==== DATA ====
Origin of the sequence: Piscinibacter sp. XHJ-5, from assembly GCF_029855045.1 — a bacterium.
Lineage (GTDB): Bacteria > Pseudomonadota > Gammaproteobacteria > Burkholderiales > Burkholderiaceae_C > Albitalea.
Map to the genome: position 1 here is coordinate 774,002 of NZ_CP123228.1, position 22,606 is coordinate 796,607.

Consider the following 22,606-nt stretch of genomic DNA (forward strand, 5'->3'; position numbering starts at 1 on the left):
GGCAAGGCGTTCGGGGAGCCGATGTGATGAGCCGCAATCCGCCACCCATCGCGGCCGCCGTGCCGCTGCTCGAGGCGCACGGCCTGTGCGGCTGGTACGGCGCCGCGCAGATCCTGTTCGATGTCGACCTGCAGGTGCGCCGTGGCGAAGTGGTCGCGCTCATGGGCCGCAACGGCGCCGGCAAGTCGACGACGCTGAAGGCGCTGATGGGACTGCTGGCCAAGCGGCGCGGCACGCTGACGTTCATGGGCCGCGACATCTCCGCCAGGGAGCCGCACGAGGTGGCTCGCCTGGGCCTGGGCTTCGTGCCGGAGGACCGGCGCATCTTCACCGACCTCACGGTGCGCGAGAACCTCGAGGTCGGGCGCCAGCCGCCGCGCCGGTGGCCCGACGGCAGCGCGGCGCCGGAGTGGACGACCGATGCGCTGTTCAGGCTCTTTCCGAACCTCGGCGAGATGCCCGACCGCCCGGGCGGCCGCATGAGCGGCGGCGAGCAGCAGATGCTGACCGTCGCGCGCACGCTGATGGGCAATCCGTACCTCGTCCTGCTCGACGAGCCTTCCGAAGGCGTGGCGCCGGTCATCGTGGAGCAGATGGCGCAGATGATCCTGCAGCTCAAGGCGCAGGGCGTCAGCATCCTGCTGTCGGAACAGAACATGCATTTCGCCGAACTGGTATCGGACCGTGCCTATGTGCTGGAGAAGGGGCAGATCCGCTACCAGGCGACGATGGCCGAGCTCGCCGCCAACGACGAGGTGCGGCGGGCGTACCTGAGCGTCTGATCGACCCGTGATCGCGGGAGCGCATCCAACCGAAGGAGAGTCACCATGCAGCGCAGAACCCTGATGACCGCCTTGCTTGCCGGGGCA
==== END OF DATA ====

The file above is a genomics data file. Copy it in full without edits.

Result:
Origin of the sequence: Piscinibacter sp. XHJ-5, from assembly GCF_029855045.1 — a bacterium.
Lineage (GTDB): Bacteria > Pseudomonadota > Gammaproteobacteria > Burkholderiales > Burkholderiaceae_C > Albitalea.
Map to the genome: position 1 here is coordinate 774,002 of NZ_CP123228.1, position 22,606 is coordinate 796,607.

Consider the following 22,606-nt stretch of genomic DNA (forward strand, 5'->3'; position numbering starts at 1 on the left):
GGCAAGGCGTTCGGGGAGCCGATGTGATGAGCCGCAATCCGCCACCCATCGCGGCCGCCGTGCCGCTGCTCGAGGCGCACGGCCTGTGCGGCTGGTACGGCGCCGCGCAGATCCTGTTCGATGTCGACCTGCAGGTGCGCCGTGGCGAAGTGGTCGCGCTCATGGGCCGCAACGGCGCCGGCAAGTCGACGACGCTGAAGGCGCTGATGGGACTGCTGGCCAAGCGGCGCGGCACGCTGACGTTCATGGGCCGCGACATCTCCGCCAGGGAGCCGCACGAGGTGGCTCGCCTGGGCCTGGGCTTCGTGCCGGAGGACCGGCGCATCTTCACCGACCTCACGGTGCGCGAGAACCTCGAGGTCGGGCGCCAGCCGCCGCGCCGGTGGCCCGACGGCAGCGCGGCGCCGGAGTGGACGACCGATGCGCTGTTCAGGCTCTTTCCGAACCTCGGCGAGATGCCCGACCGCCCGGGCGGCCGCATGAGCGGCGGCGAGCAGCAGATGCTGACCGTCGCGCGCACGCTGATGGGCAATCCGTACCTCGTCCTGCTCGACGAGCCTTCCGAAGGCGTGGCGCCGGTCATCGTGGAGCAGATGGCGCAGATGATCCTGCAGCTCAAGGCGCAGGGCGTCAGCATCCTGCTGTCGGAACAGAACATGCATTTCGCCGAACTGGTATCGGACCGTGCCTATGTGCTGGAGAAGGGGCAGATCCGCTACCAGGCGACGATGGCCGAGCTCGCCGCCAACGACGAGGTGCGGCGGGCGTACCTGAGCGTCTGATCGACCCGTGATCGCGGGAGCGCATCCAACCGAAGGAGAGTCACCATGCAGCGCAGAACCCTGATGACCGCCTTGCTTGCCGGGGCA